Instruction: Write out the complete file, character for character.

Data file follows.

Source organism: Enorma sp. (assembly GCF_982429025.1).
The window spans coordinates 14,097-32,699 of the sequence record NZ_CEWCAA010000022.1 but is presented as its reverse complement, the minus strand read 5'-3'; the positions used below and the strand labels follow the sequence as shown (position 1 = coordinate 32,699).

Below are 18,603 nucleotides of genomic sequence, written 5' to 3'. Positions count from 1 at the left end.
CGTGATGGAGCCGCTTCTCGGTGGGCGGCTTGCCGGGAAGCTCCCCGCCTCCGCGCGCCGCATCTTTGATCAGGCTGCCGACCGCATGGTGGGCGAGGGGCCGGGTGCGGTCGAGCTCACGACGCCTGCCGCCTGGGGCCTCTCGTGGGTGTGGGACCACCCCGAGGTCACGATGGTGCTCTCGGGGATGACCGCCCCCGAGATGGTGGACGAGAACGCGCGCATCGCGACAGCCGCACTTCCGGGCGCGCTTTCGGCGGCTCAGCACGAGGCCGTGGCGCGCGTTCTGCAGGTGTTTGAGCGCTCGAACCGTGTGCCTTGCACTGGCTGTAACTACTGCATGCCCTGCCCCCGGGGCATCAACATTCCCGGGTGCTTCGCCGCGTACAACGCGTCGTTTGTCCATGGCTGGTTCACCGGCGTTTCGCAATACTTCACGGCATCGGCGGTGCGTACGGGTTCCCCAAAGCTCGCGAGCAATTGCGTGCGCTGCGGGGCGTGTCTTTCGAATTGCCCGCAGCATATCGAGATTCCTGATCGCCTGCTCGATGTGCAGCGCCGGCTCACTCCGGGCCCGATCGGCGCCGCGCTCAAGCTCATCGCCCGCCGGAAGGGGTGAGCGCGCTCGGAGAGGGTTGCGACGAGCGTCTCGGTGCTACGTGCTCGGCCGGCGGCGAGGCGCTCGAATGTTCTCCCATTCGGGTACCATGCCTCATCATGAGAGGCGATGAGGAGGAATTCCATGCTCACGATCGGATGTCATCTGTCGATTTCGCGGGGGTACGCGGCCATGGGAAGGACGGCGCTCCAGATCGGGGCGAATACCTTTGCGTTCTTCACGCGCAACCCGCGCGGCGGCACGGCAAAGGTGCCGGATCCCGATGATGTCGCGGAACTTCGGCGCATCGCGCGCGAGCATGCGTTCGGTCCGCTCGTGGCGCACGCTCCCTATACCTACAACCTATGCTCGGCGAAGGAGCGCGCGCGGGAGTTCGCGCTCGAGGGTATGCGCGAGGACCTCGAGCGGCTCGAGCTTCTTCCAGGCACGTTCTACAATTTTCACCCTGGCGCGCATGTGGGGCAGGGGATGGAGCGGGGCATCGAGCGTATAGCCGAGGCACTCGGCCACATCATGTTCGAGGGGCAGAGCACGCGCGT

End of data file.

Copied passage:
Source organism: Enorma sp. (assembly GCF_982429025.1).
The window spans coordinates 14,097-32,699 of the sequence record NZ_CEWCAA010000022.1 but is presented as its reverse complement, the minus strand read 5'-3'; the positions used below and the strand labels follow the sequence as shown (position 1 = coordinate 32,699).

Below are 18,603 nucleotides of genomic sequence, written 5' to 3'. Positions count from 1 at the left end.
CGTGATGGAGCCGCTTCTCGGTGGGCGGCTTGCCGGGAAGCTCCCCGCCTCCGCGCGCCGCATCTTTGATCAGGCTGCCGACCGCATGGTGGGCGAGGGGCCGGGTGCGGTCGAGCTCACGACGCCTGCCGCCTGGGGCCTCTCGTGGGTGTGGGACCACCCCGAGGTCACGATGGTGCTCTCGGGGATGACCGCCCCCGAGATGGTGGACGAGAACGCGCGCATCGCGACAGCCGCACTTCCGGGCGCGCTTTCGGCGGCTCAGCACGAGGCCGTGGCGCGCGTTCTGCAGGTGTTTGAGCGCTCGAACCGTGTGCCTTGCACTGGCTGTAACTACTGCATGCCCTGCCCCCGGGGCATCAACATTCCCGGGTGCTTCGCCGCGTACAACGCGTCGTTTGTCCATGGCTGGTTCACCGGCGTTTCGCAATACTTCACGGCATCGGCGGTGCGTACGGGTTCCCCAAAGCTCGCGAGCAATTGCGTGCGCTGCGGGGCGTGTCTTTCGAATTGCCCGCAGCATATCGAGATTCCTGATCGCCTGCTCGATGTGCAGCGCCGGCTCACTCCGGGCCCGATCGGCGCCGCGCTCAAGCTCATCGCCCGCCGGAAGGGGTGAGCGCGCTCGGAGAGGGTTGCGACGAGCGTCTCGGTGCTACGTGCTCGGCCGGCGGCGAGGCGCTCGAATGTTCTCCCATTCGGGTACCATGCCTCATCATGAGAGGCGATGAGGAGGAATTCCATGCTCACGATCGGATGTCATCTGTCGATTTCGCGGGGGTACGCGGCCATGGGAAGGACGGCGCTCCAGATCGGGGCGAATACCTTTGCGTTCTTCACGCGCAACCCGCGCGGCGGCACGGCAAAGGTGCCGGATCCCGATGATGTCGCGGAACTTCGGCGCATCGCGCGCGAGCATGCGTTCGGTCCGCTCGTGGCGCACGCTCCCTATACCTACAACCTATGCTCGGCGAAGGAGCGCGCGCGGGAGTTCGCGCTCGAGGGTATGCGCGAGGACCTCGAGCGGCTCGAGCTTCTTCCAGGCACGTTCTACAATTTTCACCCTGGCGCGCATGTGGGGCAGGGGATGGAGCGGGGCATCGAGCGTATAGCCGAGGCACTCGGCCACATCATGTTCGAGGGGCAGAGCACGCGCGT